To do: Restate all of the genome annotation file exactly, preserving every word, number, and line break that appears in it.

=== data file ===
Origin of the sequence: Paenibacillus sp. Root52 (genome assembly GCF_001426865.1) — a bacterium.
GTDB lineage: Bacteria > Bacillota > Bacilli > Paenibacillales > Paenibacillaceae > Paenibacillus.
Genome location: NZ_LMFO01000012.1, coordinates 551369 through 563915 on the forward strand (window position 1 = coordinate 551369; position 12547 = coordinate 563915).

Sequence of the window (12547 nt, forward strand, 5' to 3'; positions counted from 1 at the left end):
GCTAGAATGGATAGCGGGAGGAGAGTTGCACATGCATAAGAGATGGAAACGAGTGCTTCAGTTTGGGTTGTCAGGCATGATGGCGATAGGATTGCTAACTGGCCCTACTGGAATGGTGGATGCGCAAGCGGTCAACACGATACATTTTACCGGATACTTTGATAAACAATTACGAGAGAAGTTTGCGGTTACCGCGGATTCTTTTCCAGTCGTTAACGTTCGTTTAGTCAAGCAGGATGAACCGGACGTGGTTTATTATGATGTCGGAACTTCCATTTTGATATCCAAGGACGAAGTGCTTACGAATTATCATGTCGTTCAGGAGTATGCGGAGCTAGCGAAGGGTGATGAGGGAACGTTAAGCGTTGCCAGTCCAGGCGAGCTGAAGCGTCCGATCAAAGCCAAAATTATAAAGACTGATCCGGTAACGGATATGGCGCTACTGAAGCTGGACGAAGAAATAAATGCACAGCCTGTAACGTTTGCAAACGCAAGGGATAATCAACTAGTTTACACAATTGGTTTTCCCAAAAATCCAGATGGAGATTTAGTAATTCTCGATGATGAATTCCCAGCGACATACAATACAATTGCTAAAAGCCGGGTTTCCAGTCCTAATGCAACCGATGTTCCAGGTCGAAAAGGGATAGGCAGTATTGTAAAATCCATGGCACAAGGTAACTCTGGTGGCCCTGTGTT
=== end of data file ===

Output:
Origin of the sequence: Paenibacillus sp. Root52 (genome assembly GCF_001426865.1) — a bacterium.
GTDB lineage: Bacteria > Bacillota > Bacilli > Paenibacillales > Paenibacillaceae > Paenibacillus.
Genome location: NZ_LMFO01000012.1, coordinates 551369 through 563915 on the forward strand (window position 1 = coordinate 551369; position 12547 = coordinate 563915).

Sequence of the window (12547 nt, forward strand, 5' to 3'; positions counted from 1 at the left end):
GCTAGAATGGATAGCGGGAGGAGAGTTGCACATGCATAAGAGATGGAAACGAGTGCTTCAGTTTGGGTTGTCAGGCATGATGGCGATAGGATTGCTAACTGGCCCTACTGGAATGGTGGATGCGCAAGCGGTCAACACGATACATTTTACCGGATACTTTGATAAACAATTACGAGAGAAGTTTGCGGTTACCGCGGATTCTTTTCCAGTCGTTAACGTTCGTTTAGTCAAGCAGGATGAACCGGACGTGGTTTATTATGATGTCGGAACTTCCATTTTGATATCCAAGGACGAAGTGCTTACGAATTATCATGTCGTTCAGGAGTATGCGGAGCTAGCGAAGGGTGATGAGGGAACGTTAAGCGTTGCCAGTCCAGGCGAGCTGAAGCGTCCGATCAAAGCCAAAATTATAAAGACTGATCCGGTAACGGATATGGCGCTACTGAAGCTGGACGAAGAAATAAATGCACAGCCTGTAACGTTTGCAAACGCAAGGGATAATCAACTAGTTTACACAATTGGTTTTCCCAAAAATCCAGATGGAGATTTAGTAATTCTCGATGATGAATTCCCAGCGACATACAATACAATTGCTAAAAGCCGGGTTTCCAGTCCTAATGCAACCGATGTTCCAGGTCGAAAAGGGATAGGCAGTATTGTAAAATCCATGGCACAAGGTAACTCTGGTGGCCCTGTGTT